Does a preprint establish you as the author of the study? — R Voice

Does a preprint establish you as the author of the study?

Kakoli Majumder
Kakoli Majumder Member, Administrator, Moderator Posts: 312 admin
edited July 27 in Publication Support

It may take several months or even years for a research paper to be published in a scholarly journal. In contrast, preprints are often made accessible within a day or two of submission and can be deposited into online repositories. Understandably, when the pandemic necessitated research results to be disseminated urgently, scientists across the world shared their results to preprint servers rather than waiting for their papers to be published.

The pandemic has definitely generated a surge of interest in preprints: almost 25 per cent of Covid-19-related science was made available on two major preprint servers.

Preprints are research papers uploaded by authors to servers and published without peer review. Therefore, it's natural that authors, especially early career researchers, would have several questions and doubts that need to be clarified before they venture to share their research as preprints. This Q&A answers many critical questions that you might have around would preprints. Sharing this here as I feel it'll help you make an informed decision if you're considering the idea of disseminating your research through preprints.


Has anyone here uploaded their manuscript on a preprint server? Would love to know about your experience.

Best Answer

  • Soumi Paul
    Soumi Paul Member Posts: 202 ✭✭✭✭
    Answer ✓

    I have uploaded the pre-print versions of my manuscripts on ResearchGate. The reason was to receive a suitable journal suggestion. A possible added benefit is helpful people can guide for reshaping manuscripts. However, I luckily have received a possible journal suggestion. If your manuscript faces acceptance difficulty for long, publishing its pre-print version is worthy of it. It helps you to check the reader's attention to your manuscript. Also, it helps in reaching potential journal editors.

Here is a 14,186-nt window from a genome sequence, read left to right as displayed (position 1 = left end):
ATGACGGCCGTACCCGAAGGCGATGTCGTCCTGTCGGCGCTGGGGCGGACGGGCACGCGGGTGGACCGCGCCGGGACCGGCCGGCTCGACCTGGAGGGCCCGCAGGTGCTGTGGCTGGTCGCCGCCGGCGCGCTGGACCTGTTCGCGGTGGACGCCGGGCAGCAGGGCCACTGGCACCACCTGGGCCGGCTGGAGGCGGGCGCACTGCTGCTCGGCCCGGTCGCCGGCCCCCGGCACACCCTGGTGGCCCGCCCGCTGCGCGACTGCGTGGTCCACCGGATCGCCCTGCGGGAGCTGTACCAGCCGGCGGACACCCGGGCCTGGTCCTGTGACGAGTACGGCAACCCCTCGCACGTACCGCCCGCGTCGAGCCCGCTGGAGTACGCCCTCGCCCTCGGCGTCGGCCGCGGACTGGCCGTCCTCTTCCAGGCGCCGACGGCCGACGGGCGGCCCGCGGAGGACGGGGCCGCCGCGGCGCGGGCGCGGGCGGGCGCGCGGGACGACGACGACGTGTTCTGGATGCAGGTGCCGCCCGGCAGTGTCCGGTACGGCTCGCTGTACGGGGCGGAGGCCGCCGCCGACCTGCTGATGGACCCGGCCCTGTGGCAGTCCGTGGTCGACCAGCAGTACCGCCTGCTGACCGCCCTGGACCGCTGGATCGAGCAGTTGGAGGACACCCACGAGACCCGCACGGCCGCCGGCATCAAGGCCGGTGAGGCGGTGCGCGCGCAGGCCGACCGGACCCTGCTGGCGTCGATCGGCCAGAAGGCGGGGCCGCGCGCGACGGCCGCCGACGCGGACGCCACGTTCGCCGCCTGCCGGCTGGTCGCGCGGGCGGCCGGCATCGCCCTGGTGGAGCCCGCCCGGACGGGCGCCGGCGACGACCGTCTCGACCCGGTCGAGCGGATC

Communication is the key to thriving! 😊

Answers

  • Mdumiseni Mdumiseni Mazula
    Mdumiseni Mdumiseni Mazula Member Posts: 68 ✭✭✭

    I never uploaded my manuscript on a preprint server, I also love to know more about others experience as well thank you.

  • Isurika Sevwandi
    Isurika Sevwandi Member Posts: 120 ✭✭✭✭

    @Kakoli Majumder even though the article seems a bit alien to me as a novice researcher, I thank you for inviting me to have a look at it🙂 I have published my work at conference repositories where at the end of the conference, the chairperson seeks permission from the presenters to upload their abstract/ full paper or PowerPoint deck into an online repository which effectively paves the way to conference participants to in-depth to their work later at their own pace. I think it's a plus point for speedy dissemination of research outcomes and easy access to papers of your research interests but I have never thought of claiming the authorship or how much it charge. The article was an eye opener and I think I need to listen to senior folks in this regard. Looking forward to reading others' experiences.

  • Gayatri Ramachandran
    Gayatri Ramachandran Member Posts: 217 ✭✭✭

    That is an insightful read @Kakoli Majumder . Thanks a lot for bringing up such a discussion! I have never submitted any article as a pre-print but like @Isurika Sevwandi mentioned I have deposited them online at conferences and presentations of these "pre-prints" has given new dimensions to my research work.

    That is a very informative post you have put, thanks much😊. Looking forward to knowing more about it from others here.

  • Omololu FAGBADEBO
    Omololu FAGBADEBO Member Posts: 185 ✭✭✭

    Thank you @Kakoli Majumder. The essence of a preprint is to allow colleagues and researchers to look at the paper and offer critical opinions and views that could strengthen its quality. I know that SAGE Open does encourage researchers to upload the preprint of the paper. The beauty of this is that unless you state that it should not be cited, some researchers could see it as a good reference material that they would want to cite in their works. Thus, you are the author.

    One thing at a time😍

  • Yufita Chinta
    Yufita Chinta Member Posts: 156 ✭✭✭✭

    The same with @Mdumiseni Mdumiseni Mazula I have never put my manuscript on a preprint server. Different from the experiences of @Isurika Sevwandi and @Gayatri Ramachandran, the conferences I have joined do not connect to pre-print server but comprise all presentation abstract and or full article in the proceedings.

    I always wonder if other researchers could steal the idea or maybe the contents when the manuscript is published in the pre-print server. Do you have any experiences of it, @Soumi Paul and @Omololu FAGBADEBO ?

  • Omololu FAGBADEBO
    Omololu FAGBADEBO Member Posts: 185 ✭✭✭